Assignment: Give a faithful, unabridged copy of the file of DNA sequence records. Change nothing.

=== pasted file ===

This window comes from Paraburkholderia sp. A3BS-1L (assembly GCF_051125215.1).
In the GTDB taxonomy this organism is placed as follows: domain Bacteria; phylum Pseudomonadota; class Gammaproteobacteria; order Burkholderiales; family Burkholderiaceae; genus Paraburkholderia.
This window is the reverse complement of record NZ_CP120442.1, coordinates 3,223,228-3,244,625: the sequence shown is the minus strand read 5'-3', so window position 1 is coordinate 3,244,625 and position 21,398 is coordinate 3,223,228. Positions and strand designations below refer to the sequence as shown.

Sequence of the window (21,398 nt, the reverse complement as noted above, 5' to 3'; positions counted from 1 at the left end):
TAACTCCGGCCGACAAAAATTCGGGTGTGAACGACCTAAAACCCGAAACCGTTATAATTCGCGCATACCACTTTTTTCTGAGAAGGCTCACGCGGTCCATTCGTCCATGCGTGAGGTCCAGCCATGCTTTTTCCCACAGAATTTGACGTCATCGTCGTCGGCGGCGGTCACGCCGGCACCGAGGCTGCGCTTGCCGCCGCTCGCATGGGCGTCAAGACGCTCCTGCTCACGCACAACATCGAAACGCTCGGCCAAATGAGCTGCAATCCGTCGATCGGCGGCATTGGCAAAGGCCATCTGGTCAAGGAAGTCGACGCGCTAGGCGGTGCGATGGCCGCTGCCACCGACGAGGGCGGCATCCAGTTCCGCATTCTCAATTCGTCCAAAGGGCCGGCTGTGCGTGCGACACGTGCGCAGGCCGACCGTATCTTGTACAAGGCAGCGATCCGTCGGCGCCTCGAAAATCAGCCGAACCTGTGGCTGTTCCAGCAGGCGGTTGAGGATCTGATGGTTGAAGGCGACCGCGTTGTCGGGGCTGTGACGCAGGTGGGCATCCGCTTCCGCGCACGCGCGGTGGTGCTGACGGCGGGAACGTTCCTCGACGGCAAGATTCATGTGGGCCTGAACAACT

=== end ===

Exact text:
This window comes from Paraburkholderia sp. A3BS-1L (assembly GCF_051125215.1).
In the GTDB taxonomy this organism is placed as follows: domain Bacteria; phylum Pseudomonadota; class Gammaproteobacteria; order Burkholderiales; family Burkholderiaceae; genus Paraburkholderia.
This window is the reverse complement of record NZ_CP120442.1, coordinates 3,223,228-3,244,625: the sequence shown is the minus strand read 5'-3', so window position 1 is coordinate 3,244,625 and position 21,398 is coordinate 3,223,228. Positions and strand designations below refer to the sequence as shown.

Sequence of the window (21,398 nt, the reverse complement as noted above, 5' to 3'; positions counted from 1 at the left end):
TAACTCCGGCCGACAAAAATTCGGGTGTGAACGACCTAAAACCCGAAACCGTTATAATTCGCGCATACCACTTTTTTCTGAGAAGGCTCACGCGGTCCATTCGTCCATGCGTGAGGTCCAGCCATGCTTTTTCCCACAGAATTTGACGTCATCGTCGTCGGCGGCGGTCACGCCGGCACCGAGGCTGCGCTTGCCGCCGCTCGCATGGGCGTCAAGACGCTCCTGCTCACGCACAACATCGAAACGCTCGGCCAAATGAGCTGCAATCCGTCGATCGGCGGCATTGGCAAAGGCCATCTGGTCAAGGAAGTCGACGCGCTAGGCGGTGCGATGGCCGCTGCCACCGACGAGGGCGGCATCCAGTTCCGCATTCTCAATTCGTCCAAAGGGCCGGCTGTGCGTGCGACACGTGCGCAGGCCGACCGTATCTTGTACAAGGCAGCGATCCGTCGGCGCCTCGAAAATCAGCCGAACCTGTGGCTGTTCCAGCAGGCGGTTGAGGATCTGATGGTTGAAGGCGACCGCGTTGTCGGGGCTGTGACGCAGGTGGGCATCCGCTTCCGCGCACGCGCGGTGGTGCTGACGGCGGGAACGTTCCTCGACGGCAAGATTCATGTGGGCCTGAACAACT